Rescuers have found 40 survivors in the debris of a collapsed building in the Bangladesh capital Dhaka and 12 of them have been rescued so far.
Brigadier General Mohammed Siddiqul Alam Shikder, who is overseeing rescue operations, says all 40 were found trapped in one room on the fourth floor of the building, which housed several garment factories. He said rescue teams are working to free the remaining people.
At least 238 people have died in the worst disaster for Bangladesh's booming and powerful garment industry.
Officials said police ordered the building, which had deep cracks visible in the walls, evacuated the day before its deadly collapse, but the factories flouted the order.
More than 2,000 people carried on working and scores died when a huge section of the eight-storey building splintered into a pile of concrete. The disaster in the Dhaka suburb of Savar came less than five months after a blaze killed 112 people in a garment factory and underscored the unsafe conditions faced by Bangladesh's garment workers, who produce clothes for brands worn around the world.
Some of the companies in the building that fell say their customers include retail giants such as Wal-Mart. Primark was using a factory there.
Hundreds of rescuers, some crawling through the maze of rubble in search of survivors and corpses, worked through the night amid the cries of the trapped and the wails of workers' relatives gathered outside. The building, called Rana Plaza, housed numerous garment factories and a handful of other companies.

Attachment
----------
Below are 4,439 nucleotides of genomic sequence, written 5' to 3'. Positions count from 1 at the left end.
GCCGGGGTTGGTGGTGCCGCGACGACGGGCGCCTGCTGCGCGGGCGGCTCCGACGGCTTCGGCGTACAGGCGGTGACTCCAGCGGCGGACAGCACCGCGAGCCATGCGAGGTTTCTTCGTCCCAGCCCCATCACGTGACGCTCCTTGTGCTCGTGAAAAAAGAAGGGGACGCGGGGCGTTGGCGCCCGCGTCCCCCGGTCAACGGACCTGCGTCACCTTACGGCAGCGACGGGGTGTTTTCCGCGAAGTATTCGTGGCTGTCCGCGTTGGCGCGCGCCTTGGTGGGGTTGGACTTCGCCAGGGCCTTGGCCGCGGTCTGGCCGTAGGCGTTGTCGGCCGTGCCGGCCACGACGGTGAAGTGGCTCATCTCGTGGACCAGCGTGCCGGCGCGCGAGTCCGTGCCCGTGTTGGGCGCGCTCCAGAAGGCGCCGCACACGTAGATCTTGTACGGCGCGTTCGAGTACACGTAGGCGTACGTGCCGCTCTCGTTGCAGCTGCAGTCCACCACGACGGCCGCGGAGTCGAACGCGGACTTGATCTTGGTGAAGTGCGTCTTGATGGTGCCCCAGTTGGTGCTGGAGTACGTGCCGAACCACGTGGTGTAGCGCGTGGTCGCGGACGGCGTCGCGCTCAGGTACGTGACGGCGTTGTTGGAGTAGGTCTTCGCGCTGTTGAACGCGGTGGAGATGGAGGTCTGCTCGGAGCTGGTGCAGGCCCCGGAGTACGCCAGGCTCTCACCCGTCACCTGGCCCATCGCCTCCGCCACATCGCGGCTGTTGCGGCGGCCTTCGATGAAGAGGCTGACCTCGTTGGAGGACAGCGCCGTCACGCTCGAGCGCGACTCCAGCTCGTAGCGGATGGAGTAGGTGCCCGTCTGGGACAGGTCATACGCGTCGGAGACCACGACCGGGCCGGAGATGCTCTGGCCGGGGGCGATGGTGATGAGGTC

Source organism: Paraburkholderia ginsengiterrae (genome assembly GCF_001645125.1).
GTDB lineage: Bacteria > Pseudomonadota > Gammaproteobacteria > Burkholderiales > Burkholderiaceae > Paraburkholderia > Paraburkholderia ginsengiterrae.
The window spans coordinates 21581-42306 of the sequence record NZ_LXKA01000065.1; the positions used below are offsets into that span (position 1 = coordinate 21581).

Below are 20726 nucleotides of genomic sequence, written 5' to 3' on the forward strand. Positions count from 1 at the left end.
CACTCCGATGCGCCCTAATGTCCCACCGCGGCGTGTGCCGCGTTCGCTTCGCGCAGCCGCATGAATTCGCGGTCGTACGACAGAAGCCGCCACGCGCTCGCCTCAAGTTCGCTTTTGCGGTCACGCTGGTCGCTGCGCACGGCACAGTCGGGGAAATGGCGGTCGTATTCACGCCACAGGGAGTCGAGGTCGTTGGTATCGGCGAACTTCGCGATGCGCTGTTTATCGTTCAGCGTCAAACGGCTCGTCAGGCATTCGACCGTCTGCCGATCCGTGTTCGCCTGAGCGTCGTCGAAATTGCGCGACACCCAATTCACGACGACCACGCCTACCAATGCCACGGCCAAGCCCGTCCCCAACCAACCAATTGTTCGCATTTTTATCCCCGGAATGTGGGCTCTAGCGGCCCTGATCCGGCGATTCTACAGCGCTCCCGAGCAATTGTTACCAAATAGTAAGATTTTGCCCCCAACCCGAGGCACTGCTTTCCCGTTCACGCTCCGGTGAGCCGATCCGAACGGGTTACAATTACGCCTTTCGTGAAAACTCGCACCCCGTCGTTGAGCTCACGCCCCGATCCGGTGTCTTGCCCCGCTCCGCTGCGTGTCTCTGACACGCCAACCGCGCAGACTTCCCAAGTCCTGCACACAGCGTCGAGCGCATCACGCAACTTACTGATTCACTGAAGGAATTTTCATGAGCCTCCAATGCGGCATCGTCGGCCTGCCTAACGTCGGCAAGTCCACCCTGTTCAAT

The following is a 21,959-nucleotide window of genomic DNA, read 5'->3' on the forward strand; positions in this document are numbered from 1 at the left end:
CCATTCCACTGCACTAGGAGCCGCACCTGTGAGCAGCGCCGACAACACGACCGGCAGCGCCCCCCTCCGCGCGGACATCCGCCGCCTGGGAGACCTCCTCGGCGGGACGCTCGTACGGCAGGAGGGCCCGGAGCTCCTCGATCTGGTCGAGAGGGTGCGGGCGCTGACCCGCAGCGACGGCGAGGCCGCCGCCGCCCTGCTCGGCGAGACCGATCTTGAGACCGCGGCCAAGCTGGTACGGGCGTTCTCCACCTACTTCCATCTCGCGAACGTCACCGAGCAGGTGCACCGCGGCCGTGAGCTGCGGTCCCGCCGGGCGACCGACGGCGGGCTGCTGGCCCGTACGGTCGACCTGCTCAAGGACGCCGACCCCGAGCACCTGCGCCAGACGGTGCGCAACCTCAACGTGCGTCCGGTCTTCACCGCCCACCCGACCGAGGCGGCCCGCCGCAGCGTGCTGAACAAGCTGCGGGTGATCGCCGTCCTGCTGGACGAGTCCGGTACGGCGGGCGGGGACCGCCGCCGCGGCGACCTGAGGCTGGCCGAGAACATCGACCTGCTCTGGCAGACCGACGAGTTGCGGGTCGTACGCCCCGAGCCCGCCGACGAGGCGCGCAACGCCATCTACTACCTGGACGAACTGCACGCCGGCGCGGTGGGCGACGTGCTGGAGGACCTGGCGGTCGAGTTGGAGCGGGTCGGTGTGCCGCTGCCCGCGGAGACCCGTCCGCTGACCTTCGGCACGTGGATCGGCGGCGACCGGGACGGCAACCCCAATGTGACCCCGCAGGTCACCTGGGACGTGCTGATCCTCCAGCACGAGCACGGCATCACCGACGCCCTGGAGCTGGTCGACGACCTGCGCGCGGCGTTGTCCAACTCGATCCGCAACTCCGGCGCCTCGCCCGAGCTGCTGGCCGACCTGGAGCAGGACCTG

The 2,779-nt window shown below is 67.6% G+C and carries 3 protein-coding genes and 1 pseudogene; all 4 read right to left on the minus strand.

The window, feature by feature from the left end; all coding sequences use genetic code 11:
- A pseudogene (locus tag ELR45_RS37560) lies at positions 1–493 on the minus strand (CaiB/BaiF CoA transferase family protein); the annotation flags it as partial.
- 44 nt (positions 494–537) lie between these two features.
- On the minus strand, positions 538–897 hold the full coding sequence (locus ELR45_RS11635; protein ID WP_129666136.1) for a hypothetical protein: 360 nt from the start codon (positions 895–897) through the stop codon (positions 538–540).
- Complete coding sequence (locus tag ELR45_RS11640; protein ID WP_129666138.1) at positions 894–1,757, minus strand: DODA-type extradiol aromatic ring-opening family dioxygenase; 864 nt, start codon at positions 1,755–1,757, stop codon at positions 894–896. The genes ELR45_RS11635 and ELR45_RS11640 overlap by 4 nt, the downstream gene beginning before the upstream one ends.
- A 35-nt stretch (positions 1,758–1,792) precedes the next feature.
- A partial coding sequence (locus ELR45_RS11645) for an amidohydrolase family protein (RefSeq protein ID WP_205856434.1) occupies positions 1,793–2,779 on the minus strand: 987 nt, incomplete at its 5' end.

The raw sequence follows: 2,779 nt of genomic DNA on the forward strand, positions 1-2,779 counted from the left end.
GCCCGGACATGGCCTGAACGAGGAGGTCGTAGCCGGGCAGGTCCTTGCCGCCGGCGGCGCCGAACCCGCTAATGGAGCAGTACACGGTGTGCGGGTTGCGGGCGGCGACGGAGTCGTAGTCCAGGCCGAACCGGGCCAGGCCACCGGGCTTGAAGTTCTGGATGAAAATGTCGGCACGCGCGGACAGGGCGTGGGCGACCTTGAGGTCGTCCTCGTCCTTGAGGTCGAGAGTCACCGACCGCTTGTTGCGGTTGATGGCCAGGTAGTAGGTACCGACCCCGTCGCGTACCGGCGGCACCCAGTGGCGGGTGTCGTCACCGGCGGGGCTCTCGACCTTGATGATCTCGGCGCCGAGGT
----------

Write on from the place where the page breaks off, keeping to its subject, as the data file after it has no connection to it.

"Save us brother. I beg you brother. I want to live," moaned Mohammad Altab, a garment worker pinned tightly between two concrete slabs and next to two corpses. "It's so painful here ... I have two little children," Altab said, his voice weak from exhaustion.
Another survivor, whose voice could be heard from deep in the rubble, wept as he called for help. "We want to live brother, it hard to remain alive here. It would have been better to die than enduring such pain to live on. We want to live, please save us," the man cried.
After the cracks were reported on Tuesday, managers of a local bank that also had an office in the building evacuated their workers. The garment factories, though, kept working, ignoring the instructions of the local industrial police, said Mostafizur Rahman, a director of that paramilitary police force. The Bangladesh Garment Manufacturers and Exporters Association had also asked the factories to suspend work starting on Wednesday morning, hours before the collapse. "After we got the crack reports, we asked them to suspend work until further examination, but they did not pay heed," said Atiqul Islam, the group's president.